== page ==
Height: 6'4" 5/8
redshirting the previous season, you started at LT in 2005 and were named Freshman
All American and Freshman All Pac 10 by the Sporting News. That's a solid start
at a demanding position. How do you think you were able to do so well right
out of gate like that?
Max Unger: I was lucky enough to step into a situation to where we'd lost a bunch of guys the year before and they needed guys to play. Luckily for me, our coaches trusted me enough to do the job. It worked out pretty well.
SN: For two seasons
you were an All Pac 10 LT and then your coaches switched you to Center in 2007.
Were you surprised that they asked you to change positions, especially considering
how much success you were having?
MU: Not really because I knew it was coming. I had to learn in one fall camp how to play Center. I was out that previous spring with hernia surgery so I didn't have that much time to learn it. But, again, it worked out well and I think it ultimately helped my Draft status.
SN: How difficult
was it initially to make the transition from outside to inside?
MU: You're working in a lot less space, which is the first thing I noticed. You're usually playing against bigger bodies and the angles are a little bit tighter. I think I did pretty well and now I'm comfortable with it.
SN: So you move to
Center and are named 1st Team All American by Sports Illustrated and 1st Team
All Pac 10. Did you have any idea that you'd garner so much recognition so quickly
after the position change?
MU: Not really. It's tough to really know what's going on when the season is happening. After you play Oregon State you kinda look back and say, "Hey, I had a pretty good year". The attention was nice, but I had no idea I was getting that kind of attention until after the year.
SN: Casual fans may
not realize the difference in technique, playing style and responsibilities
of a LT and a C. Can you briefly describe what some of the differences are?
MU: Our tackles are in a two point stance and are responsible for blitz pickup and scanning the field. The tackles are responsible for the borders, safeties off the ball, that kind of stuff. At Center I was responsible for the line calls, and as I said, the angles are a bit different.
SN: Most scouting
services have you and Cal's Alex Mack ranked #1 and #2 in this year's Draft
class. You both played at the Senior Bowl this year. Do you see similarities
and differences in how you both play?
MU: Yeah. Alex is a great kid. I saw him at the Senior Bowl and at the Combine. We played in different systems, so that's probably the biggest difference. He played in a pro style offense, I played in a spread. We have different styles. He's a good player.
SN: The NFL Network
had an analyst on the other night talking about how the Spread Offense is making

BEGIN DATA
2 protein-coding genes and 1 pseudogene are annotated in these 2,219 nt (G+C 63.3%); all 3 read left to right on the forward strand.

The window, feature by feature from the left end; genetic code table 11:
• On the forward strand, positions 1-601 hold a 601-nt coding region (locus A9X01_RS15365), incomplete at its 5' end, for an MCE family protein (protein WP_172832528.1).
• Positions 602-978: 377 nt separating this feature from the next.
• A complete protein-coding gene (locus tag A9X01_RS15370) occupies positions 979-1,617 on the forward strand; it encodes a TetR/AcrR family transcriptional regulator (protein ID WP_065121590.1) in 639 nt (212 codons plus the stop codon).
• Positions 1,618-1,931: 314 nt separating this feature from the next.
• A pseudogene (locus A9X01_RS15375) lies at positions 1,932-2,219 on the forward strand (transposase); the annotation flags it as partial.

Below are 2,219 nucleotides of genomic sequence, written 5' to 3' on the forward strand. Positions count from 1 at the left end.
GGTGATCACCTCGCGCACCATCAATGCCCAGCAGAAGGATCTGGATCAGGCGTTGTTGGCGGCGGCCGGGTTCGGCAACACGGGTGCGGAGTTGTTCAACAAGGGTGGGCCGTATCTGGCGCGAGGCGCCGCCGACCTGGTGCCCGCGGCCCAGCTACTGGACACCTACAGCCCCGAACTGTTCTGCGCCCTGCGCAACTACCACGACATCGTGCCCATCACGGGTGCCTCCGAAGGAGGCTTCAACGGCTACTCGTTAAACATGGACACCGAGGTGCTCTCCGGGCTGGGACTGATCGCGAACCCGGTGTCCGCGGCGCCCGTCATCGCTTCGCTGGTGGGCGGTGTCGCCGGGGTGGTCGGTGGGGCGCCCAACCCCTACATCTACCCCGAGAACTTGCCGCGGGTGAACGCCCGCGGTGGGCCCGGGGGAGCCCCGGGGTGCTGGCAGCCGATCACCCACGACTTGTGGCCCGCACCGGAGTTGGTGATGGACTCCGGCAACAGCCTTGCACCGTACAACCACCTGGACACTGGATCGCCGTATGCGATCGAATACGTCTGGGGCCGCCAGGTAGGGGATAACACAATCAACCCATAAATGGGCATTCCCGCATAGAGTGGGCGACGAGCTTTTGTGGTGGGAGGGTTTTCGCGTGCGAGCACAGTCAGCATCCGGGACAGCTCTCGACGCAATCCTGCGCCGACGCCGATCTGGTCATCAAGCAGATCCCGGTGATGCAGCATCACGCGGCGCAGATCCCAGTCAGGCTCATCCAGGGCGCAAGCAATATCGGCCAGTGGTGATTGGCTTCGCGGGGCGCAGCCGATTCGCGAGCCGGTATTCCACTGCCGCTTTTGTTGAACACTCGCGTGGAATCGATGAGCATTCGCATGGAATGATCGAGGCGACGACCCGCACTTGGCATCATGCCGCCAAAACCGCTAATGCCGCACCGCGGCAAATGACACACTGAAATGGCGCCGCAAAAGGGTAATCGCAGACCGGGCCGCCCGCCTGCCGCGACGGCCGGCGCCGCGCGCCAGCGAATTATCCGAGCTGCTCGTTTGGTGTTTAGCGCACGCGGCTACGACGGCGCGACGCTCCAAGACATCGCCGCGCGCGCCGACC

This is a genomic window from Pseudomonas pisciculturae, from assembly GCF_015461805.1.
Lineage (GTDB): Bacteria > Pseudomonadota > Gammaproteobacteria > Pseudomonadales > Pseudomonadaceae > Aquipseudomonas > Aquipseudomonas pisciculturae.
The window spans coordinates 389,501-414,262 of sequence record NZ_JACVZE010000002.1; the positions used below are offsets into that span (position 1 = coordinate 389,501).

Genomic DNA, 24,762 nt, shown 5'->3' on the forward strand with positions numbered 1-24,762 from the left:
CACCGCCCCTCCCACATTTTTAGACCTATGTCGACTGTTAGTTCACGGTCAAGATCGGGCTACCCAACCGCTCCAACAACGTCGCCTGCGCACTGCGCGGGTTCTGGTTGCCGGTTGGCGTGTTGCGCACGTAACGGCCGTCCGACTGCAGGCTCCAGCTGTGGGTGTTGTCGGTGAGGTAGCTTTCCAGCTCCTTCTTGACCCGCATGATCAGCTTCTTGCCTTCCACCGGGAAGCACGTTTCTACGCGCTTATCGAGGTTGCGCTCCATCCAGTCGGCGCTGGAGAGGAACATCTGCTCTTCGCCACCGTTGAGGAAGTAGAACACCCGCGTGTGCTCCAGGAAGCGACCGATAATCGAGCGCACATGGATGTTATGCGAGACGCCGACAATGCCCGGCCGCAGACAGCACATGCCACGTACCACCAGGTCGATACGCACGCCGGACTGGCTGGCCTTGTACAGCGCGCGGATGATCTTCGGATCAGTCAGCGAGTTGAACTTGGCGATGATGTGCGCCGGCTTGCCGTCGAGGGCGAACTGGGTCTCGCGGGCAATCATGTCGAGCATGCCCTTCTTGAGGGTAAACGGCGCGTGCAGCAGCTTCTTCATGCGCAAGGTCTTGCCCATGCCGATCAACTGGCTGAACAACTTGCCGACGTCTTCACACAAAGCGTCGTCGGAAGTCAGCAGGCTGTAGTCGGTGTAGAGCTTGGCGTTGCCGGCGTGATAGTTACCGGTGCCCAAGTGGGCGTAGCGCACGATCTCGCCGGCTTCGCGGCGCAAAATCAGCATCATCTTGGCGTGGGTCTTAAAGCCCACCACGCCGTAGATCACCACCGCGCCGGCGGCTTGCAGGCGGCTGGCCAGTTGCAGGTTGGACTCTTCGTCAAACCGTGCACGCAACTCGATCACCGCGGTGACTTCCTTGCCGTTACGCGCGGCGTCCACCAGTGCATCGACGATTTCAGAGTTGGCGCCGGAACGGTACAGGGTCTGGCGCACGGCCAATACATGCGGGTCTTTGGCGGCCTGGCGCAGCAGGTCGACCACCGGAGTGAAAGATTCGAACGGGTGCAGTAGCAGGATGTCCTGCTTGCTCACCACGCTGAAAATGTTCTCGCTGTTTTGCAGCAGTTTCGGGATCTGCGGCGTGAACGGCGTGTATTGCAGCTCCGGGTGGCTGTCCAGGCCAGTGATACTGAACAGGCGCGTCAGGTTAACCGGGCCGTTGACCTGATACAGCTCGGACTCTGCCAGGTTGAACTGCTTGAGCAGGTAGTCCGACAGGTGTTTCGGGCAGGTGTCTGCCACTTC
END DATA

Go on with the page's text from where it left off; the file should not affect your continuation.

it difficult for scouts to evaluate positions, particularly offensive lineman
because they're almost exclusively in a two-point stance. You played that offensive
system. How do you feel about that?
MU: It's the truth. It's harder to evaluate players that are in spread systems. Football is football, but it's just different. I think the spread teams fit in well with some NFL teams. But zone schemes are basically the same whether it's high school or the NFL. But I think the NFL can figure out who can play and who can't.
SN: What is an NFL
team going to get when they Draft you?
MU: A good football player and somebody they definitely want in the locker room.
SN: What do you feel
are strengths and weaknesses of your game?
MU: I need to work on moving laterally, left and right. You just have to be able to do that in the NFL. Strengths are definitely my versatility. I've switched from Center to Tackle in the middle of the game before and had success at both positions.
SN: Seattle's Offensive
Line Coach, Mike Solari, worked you out at your Pro Day. How did that go?
MU: I'm talking to him quite a bit. He's a great coach and I've watched quite a bit of film with him. I think these are the small relationships you build as you go through the process. He's got a different coaching style. I've only had 3 position coaches in my life. O-line is a lot of philosophy. You never know what a coach is going to believe about technique until you get out onto the field and do it. So it was a snapshot of how he does things.
SN: The Seahawks
are said to be a team that's looking at interior lineman this year. How would
you feel about staying in the Northwest?
MU: Man, I'd love it. You have Jordan Kent up there. It'd be cool, but it's one of those things where it's completely open ended.
SN: Who is a teammate that will be making Draft headlines soon, but who is under the radar right now?
MU: We have a redshirt Junior, Beau Thran, who started at LG for us at the end of the season. He's going to be very good. I'm not sure where they're going to play him next year, but he's going to be good.